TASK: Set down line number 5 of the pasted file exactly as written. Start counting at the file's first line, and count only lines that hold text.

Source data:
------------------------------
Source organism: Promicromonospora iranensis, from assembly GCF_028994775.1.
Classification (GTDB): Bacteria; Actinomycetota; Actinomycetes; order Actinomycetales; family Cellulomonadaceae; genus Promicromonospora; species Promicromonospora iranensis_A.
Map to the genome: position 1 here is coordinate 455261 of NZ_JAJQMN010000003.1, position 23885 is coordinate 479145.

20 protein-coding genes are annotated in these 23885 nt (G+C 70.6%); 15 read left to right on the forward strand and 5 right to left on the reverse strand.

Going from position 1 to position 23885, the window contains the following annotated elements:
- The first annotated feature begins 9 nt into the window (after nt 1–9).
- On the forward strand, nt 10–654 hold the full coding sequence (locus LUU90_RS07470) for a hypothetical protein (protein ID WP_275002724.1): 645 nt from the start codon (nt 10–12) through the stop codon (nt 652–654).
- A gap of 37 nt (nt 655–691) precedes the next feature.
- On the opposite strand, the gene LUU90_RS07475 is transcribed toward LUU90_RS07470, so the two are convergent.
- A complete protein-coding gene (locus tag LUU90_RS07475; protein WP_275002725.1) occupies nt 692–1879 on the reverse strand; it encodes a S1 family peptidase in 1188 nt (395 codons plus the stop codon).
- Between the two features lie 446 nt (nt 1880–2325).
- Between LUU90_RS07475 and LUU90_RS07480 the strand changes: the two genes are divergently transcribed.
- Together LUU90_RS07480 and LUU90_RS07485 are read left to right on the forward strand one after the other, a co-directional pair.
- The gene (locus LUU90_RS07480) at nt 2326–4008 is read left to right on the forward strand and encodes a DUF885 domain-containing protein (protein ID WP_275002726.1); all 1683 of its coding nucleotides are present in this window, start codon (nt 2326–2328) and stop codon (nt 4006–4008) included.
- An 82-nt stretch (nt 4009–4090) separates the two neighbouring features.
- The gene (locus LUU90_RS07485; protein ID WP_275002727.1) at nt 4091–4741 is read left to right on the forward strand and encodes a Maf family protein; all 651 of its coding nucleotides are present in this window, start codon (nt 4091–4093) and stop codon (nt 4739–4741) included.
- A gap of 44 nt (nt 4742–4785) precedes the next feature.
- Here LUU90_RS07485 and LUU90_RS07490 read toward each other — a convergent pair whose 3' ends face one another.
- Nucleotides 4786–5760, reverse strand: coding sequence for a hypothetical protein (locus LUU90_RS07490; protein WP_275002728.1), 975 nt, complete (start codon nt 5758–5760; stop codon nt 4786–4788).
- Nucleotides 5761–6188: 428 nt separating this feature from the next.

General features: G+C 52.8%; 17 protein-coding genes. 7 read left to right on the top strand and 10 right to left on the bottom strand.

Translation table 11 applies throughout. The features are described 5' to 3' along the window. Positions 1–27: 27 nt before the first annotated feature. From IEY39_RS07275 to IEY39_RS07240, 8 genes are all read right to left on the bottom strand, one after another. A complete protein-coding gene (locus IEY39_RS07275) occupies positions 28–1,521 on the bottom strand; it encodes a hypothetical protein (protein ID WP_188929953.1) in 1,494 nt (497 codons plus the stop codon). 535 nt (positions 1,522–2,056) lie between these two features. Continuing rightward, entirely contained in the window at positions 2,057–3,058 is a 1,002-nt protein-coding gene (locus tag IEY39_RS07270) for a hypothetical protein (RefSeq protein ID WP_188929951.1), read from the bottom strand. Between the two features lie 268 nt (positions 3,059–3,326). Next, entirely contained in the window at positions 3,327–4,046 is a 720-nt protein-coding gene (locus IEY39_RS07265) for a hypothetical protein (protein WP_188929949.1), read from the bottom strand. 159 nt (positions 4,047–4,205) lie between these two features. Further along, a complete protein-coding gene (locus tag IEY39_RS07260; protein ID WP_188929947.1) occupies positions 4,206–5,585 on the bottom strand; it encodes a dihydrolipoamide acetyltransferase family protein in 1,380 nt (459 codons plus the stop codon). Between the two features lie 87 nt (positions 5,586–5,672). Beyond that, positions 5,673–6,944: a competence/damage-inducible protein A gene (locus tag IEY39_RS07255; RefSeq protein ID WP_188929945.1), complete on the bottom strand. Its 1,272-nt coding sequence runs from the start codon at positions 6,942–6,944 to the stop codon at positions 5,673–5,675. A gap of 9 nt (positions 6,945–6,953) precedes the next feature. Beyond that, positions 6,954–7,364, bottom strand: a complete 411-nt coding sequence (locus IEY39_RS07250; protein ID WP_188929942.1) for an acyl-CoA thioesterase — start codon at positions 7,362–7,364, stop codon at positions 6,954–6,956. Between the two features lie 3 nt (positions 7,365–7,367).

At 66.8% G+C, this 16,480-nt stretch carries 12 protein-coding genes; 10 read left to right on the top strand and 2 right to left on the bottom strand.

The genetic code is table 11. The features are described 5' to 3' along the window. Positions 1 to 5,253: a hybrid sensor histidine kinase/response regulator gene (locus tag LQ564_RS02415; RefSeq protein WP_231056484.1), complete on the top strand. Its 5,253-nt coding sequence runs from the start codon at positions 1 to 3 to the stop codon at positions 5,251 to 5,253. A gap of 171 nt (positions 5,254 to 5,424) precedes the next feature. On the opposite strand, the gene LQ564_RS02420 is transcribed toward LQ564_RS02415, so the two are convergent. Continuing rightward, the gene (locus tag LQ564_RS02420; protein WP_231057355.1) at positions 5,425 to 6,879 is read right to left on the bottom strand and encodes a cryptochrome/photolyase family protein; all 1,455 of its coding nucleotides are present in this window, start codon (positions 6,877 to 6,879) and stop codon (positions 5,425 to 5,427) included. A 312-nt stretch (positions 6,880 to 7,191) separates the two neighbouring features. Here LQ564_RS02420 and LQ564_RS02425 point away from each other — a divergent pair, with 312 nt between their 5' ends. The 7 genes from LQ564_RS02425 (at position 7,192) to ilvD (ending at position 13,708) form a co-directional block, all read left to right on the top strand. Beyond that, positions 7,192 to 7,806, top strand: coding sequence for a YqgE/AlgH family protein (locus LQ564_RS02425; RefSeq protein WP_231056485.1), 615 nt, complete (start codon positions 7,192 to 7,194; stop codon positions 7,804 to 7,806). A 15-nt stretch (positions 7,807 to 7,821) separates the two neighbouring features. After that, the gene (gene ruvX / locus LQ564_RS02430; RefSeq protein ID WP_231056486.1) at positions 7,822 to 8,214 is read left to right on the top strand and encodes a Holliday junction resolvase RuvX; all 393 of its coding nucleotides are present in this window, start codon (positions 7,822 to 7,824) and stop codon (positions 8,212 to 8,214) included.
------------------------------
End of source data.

Going from position 1 to position 23885, the window contains the following annotated elements: